Why Hemingway Used to Wear Women's Clothing
By Adam Winer, author of How Dumb Are You?
My quiz book is full of questions every mildly-educated American SHOULD be able to answer—but often can't. Prior to publication, we ran all the questions past a test audience to see how many people answered each one correctly. Those stats are included in the book, so you can see, on a question-by-question basis, exactly how poorly you stack up against your fellow countrymen. Plus each answer comes with a rip-roaring Fun Fact. For Mental Floss, I'll be taking the best facts from the book and exploring them here in greater depth.
Today's question: Name one novel written by Ernest Hemingway.
Answer, plus the story behind Hemingway's cross-dressing all after the jump.
Answer: Take your pick: The Old Man and the Sea, The Sun Also Rises, A Farewell to Arms, For Whom the Bell Tolls, To Have and Have Not, The Torrents of Spring, Death in the Afternoon, Green Hills of Africa, Across the River and Into the Trees, The Dangerous Summer, Island in the Stream and A Moveable Feast (If you got this wrong, you are dumber than 75% of America.)
The Scoop: Hemingway once categorized his demanding, manipulative mother, Grace, as "an all-time, all-American b****," and indeed echoes of his strained relationship with his parents show up in much of his writing. But he long sought to keep the true oddities of his childhood secret. At one point he even threatened to cut off his aging mother financially if she gave an interview about his childhood to a magazine reporter. Hemingway's attempts to quash the stories from his childhood might well have been successful had his sister, Marcelline, not gone and published a tell-all book.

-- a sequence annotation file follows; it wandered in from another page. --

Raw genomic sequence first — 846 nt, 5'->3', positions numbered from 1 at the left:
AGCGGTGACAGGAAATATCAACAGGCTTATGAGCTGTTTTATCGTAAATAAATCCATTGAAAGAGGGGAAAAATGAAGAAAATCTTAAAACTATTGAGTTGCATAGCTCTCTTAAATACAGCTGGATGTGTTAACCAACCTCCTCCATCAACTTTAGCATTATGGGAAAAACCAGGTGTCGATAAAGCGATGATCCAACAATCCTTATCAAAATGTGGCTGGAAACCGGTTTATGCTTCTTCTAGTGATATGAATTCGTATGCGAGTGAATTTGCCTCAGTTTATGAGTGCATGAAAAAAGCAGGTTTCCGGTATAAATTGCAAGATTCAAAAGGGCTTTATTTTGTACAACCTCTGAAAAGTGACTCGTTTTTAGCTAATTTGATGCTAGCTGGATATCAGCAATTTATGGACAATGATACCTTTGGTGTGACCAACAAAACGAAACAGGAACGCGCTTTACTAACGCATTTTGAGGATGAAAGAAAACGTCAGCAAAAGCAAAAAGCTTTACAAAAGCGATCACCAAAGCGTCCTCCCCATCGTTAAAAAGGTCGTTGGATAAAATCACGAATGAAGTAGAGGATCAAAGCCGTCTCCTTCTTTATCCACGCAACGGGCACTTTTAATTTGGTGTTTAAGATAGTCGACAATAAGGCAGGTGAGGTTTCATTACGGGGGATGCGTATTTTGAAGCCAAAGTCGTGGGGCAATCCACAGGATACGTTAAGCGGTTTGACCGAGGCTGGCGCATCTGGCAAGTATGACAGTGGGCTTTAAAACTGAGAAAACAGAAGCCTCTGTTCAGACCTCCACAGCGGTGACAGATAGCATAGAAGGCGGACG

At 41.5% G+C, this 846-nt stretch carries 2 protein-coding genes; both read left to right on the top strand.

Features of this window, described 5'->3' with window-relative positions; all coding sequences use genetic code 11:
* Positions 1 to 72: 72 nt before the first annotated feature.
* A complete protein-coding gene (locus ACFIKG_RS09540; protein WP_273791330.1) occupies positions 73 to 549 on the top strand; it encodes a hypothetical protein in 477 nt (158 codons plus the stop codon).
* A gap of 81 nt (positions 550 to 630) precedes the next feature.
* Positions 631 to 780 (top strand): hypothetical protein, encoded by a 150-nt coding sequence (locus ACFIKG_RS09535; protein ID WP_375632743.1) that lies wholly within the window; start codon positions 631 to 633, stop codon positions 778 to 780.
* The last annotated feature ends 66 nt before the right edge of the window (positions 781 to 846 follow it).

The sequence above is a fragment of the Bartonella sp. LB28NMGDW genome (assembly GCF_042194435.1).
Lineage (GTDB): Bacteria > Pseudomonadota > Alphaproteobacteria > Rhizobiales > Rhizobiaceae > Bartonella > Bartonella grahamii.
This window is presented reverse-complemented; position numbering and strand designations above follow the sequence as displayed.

In a nutshell, here's what Papa was hoping to hide: Grace, who was perhaps not the most balanced woman of all times, had always wanted twins. Instead, she got Marcelline and then, 18 months later, Ernest. Submitting to her twin fantasies, she started dressing Ernest up in Marcelline's old clothes, despite the fact that they were little girl's clothes—lacey white dresses with pink bows and the like. Soon his mom was buying two of everything and dressing her children in identical pink gowns and flowered hats. She would refer to the kids as her "sweet Dutch dollies" and actually tell strangers that they were her twin girls. To perpetuate the twin fantasy, Grace even held Marcelline back a year in school so that she and Ernest would be in the same grade together. Oh, and his mother so treasured the fantasy of Ernest being a little girl that she sometimes referred to him as "Ernestine." Anyone looking for a reason why he grew up to make such a show about being masculine?
You can pick up a copy of How Dumb Are You? at your local bookstore or Amazon.com. Or for more information, visit stupidityquiz.com.